Judge Rules Trump Defamed Author E. Jean Carroll, Says Jury Needs to Determine Damages

by Madeleine Hubbard


A federal judge on Wednesday ruled in favor of E. Jean Carroll in her second defamation lawsuit against former President Donald Trump, stating that a trial is only necessary to determine the amount of damages that Trump needs to pay the author.

U.S. District Judge Lewis Kaplan of New York ruled that Trump defamed Carroll in June 2019 when he made false statements with actual malice after she accused Trump of sexual assault years earlier, The Hill reported.

Kaplan, a Clinton appointee, oversaw Carroll’s first lawsuit that resulted in a jury finding Trump liable for battery and defamation, and he said that the jury’s verdict in the case in May is the controlling factor for the latest lawsuit.

“[T]he jury found that Mr. Trump knew that his statement that Ms. Carroll lied about him sexually assaulting her for improper and ulterior purposes was false or that he acted with reckless disregard to whether it was false,” Kaplan wrote Wednesday. “Whether Mr. Trump made the 2019 statements with actual malice raises the same issue.”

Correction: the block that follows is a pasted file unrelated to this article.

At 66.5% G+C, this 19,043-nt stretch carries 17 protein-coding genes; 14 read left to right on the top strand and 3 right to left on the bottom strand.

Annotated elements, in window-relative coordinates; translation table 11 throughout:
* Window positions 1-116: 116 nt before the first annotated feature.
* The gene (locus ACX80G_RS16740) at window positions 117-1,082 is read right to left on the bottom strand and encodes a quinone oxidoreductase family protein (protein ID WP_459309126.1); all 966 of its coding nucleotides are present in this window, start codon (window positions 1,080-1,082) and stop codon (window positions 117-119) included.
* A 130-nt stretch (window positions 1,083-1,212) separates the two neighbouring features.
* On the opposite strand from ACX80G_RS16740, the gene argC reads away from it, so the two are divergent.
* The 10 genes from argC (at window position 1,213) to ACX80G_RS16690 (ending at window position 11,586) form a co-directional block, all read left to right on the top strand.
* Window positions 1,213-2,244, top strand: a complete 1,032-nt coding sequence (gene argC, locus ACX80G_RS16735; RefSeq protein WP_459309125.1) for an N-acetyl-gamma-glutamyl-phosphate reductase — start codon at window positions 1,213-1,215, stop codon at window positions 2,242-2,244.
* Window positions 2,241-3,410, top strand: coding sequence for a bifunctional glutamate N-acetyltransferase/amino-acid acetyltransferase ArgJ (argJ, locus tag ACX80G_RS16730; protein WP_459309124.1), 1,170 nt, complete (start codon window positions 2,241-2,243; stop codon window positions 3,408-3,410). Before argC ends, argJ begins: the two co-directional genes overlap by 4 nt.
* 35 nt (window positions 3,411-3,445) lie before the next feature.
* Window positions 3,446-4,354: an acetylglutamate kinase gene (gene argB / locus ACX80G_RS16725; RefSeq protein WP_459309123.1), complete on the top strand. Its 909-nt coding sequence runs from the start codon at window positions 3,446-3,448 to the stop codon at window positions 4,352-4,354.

A trial in the case is set to start in New York on Jan. 15, the same day the first Republican nominating process is set to start in Iowa.

In the May trial, a jury awarded Carroll $5 million in damages for defamation and battery.

Trump had tried unsuccessfully to delay the second defamation lawsuit.

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Madeleine Hubbard joined Just the News as a fast file reporter after working as an editor at Breitbart News.
Photo “E Jean Carroll” by julieannesmo. CC BY-SA 2.5.




Reprinted with permission from Just the News 

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